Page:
What Am I Reading, and Why: The Luminaries, Among Others, and Station 11

three covers

For 2015, I am trying to get more women into my life. Before you start worrying too much about me and Barbara, let me explain!

My three most recent books were wildly different from each other. The Luminaries is a historical murder mystery set in 1860s New Zealand goldfields. Among Others is your classical story set in an alienating boarding school, but instead of wizarding being the escape, it is a passion for science fiction and fantasy books that allows the troubled teen to find friends, romance, and connect with family. And Station 11 is an equally classic post-Apocalyptic science fiction story about what would happen if 99.99% of humanity died from a plague, but told through the eyes of various characters connected through a pivotal shared moment.

Not much in common thematically. Two of the authors were born in Canada, but are now writing from New York and New Zealand. (No prizes for guessing which one wrote the goldfields book!) But the third author is British – Welsh, in fact. Two were serious award winners: The Luminaries won the Man Booker prize, and Among Others won both the Hugo and Nebula awards, which are the two most important science fiction awards, but Station 11 has no trophies (so far.)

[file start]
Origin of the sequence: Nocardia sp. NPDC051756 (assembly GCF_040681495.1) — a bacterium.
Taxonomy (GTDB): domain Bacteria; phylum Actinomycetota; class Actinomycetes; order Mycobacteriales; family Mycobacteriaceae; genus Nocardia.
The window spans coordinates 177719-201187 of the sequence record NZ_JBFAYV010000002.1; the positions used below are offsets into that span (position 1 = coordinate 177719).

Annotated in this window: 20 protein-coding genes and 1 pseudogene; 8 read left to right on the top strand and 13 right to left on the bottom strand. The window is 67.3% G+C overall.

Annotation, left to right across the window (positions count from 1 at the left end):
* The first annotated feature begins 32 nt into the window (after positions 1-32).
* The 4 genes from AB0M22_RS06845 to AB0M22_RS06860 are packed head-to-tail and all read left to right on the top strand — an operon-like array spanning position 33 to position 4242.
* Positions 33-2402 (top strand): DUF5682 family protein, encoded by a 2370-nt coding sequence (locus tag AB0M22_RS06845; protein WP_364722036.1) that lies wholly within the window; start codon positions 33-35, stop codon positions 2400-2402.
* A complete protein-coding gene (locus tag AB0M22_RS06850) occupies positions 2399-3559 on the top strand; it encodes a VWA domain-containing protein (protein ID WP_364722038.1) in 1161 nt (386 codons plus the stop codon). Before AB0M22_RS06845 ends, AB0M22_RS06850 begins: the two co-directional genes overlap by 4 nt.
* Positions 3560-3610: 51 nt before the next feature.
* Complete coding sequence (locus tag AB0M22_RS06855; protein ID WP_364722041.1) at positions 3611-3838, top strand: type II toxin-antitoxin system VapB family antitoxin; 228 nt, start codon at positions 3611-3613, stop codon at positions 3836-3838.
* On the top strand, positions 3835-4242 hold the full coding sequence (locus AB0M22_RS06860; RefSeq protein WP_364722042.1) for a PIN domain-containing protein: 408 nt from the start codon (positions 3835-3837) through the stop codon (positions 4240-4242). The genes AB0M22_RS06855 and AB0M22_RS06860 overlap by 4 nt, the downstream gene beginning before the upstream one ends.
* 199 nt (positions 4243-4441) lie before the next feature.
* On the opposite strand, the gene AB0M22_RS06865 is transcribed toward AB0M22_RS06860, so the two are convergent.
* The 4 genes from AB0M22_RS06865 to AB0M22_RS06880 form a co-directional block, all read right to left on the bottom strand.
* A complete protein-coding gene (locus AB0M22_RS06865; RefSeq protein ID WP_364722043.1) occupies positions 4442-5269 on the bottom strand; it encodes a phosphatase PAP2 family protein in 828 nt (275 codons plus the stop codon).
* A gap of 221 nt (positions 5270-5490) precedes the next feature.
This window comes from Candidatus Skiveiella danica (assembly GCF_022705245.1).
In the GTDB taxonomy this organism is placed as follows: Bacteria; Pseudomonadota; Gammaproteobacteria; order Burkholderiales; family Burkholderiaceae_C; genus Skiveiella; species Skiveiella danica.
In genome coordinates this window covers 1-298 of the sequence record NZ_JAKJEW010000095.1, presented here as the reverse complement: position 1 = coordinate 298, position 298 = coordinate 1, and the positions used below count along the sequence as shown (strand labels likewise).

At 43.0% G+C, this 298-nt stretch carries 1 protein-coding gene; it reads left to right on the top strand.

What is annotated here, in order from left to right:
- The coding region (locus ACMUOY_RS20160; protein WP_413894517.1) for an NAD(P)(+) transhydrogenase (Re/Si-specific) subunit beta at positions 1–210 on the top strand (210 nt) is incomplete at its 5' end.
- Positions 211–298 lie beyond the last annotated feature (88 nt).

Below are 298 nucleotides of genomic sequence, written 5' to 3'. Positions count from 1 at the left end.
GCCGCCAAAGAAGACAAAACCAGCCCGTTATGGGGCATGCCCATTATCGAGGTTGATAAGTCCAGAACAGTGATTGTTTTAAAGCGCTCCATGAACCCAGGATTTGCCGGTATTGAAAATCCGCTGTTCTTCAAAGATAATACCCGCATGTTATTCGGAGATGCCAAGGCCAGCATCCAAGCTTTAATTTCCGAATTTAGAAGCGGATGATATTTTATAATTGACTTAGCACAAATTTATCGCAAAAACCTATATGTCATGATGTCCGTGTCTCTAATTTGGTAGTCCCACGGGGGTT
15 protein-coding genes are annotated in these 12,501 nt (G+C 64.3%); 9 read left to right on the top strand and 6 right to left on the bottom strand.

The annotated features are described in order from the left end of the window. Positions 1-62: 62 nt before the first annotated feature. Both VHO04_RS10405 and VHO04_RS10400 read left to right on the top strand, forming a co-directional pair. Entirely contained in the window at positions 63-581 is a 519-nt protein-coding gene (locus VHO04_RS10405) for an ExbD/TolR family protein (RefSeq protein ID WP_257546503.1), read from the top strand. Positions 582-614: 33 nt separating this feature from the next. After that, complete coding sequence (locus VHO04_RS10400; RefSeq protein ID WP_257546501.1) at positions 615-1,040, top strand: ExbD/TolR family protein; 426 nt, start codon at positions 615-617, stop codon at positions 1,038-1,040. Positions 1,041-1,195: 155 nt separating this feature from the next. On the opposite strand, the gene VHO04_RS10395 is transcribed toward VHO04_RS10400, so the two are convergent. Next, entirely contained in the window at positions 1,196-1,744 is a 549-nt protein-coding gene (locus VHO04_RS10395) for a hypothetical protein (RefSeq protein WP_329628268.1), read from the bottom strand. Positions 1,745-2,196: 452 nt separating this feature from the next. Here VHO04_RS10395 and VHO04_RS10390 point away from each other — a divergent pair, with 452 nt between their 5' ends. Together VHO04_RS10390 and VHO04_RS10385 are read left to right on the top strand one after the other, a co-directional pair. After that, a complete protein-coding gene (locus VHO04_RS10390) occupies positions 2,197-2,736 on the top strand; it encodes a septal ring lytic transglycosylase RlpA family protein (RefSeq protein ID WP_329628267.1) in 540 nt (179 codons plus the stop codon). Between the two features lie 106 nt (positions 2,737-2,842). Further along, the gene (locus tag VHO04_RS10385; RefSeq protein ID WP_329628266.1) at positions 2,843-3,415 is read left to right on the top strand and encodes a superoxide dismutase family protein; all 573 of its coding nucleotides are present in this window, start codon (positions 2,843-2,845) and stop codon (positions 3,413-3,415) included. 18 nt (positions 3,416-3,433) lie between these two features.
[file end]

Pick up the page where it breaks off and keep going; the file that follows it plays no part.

No, the thing that the three books have in common is that they were written by women…and (in my case) read by a man. And that’s more unusual than it should be.

According to one UK survey, 90% of the most-read titles read by men were written by men. Before we get too critical of men, the same number for women was also 90%…or 92%, if you account for the fact that one of the male authors was JK Rowling writing under a male pseudonym!

I’m not surprised that each gender prefers books written in our own sex’s authorial voice. But 90% seems crazy high to me, and as a staunch feminist I’d like to say that I am above such things. But it’s not true: although I have many favourite female authors (Austen, Atwood, Rowling, Carson McCullers, MFK Fisher, Susanna Clarke, Harper Lee, Flannery O’Connor, Suzanne Collins, Caitlin Moran, and so on) my own bookshelves are 80-90% male authors. Even the three books I just read with female authors were all gifts.

I obviously have a hidden cognitive bias in favour of male writers and against females. I’m not going to vow to spend a year reading only women: that isn’t my style. But going forward, each time I think about buying a new book, I am going to try to be mindful. All else being equal, why not opt for the women authors?

I loved each of the three books I just finished, so my rational brain knows that I will enjoy the books just as much. But fighting cognitive biases is hard.

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